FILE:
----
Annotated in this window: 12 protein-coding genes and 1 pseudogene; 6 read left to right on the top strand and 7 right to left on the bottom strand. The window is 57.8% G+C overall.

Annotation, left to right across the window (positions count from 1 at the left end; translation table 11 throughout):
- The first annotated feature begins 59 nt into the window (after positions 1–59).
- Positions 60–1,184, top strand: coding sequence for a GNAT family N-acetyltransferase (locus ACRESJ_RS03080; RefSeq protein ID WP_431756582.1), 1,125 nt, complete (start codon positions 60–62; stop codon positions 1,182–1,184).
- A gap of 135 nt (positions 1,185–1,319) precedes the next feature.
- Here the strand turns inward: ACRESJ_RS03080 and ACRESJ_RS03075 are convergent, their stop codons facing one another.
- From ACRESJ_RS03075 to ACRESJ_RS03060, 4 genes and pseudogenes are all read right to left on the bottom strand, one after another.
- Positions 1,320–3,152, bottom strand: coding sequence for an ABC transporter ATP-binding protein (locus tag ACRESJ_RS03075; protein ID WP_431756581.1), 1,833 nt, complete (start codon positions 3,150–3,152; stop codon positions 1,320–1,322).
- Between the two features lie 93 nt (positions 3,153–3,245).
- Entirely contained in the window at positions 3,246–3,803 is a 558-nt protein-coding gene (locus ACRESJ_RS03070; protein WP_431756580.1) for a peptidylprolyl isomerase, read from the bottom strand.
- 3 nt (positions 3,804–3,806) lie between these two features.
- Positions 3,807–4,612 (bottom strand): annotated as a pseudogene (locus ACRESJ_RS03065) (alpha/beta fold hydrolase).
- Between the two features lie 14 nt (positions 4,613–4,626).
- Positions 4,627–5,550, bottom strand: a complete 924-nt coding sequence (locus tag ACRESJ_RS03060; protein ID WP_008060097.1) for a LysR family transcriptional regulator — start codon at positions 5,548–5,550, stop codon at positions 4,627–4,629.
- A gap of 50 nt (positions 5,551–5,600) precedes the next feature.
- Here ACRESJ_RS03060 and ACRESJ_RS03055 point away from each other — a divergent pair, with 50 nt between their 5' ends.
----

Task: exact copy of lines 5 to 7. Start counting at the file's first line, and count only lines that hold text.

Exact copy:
- A gap of 135 nt (positions 1,185–1,319) precedes the next feature.
- Here the strand turns inward: ACRESJ_RS03080 and ACRESJ_RS03075 are convergent, their stop codons facing one another.
- From ACRESJ_RS03075 to ACRESJ_RS03060, 4 genes and pseudogenes are all read right to left on the bottom strand, one after another.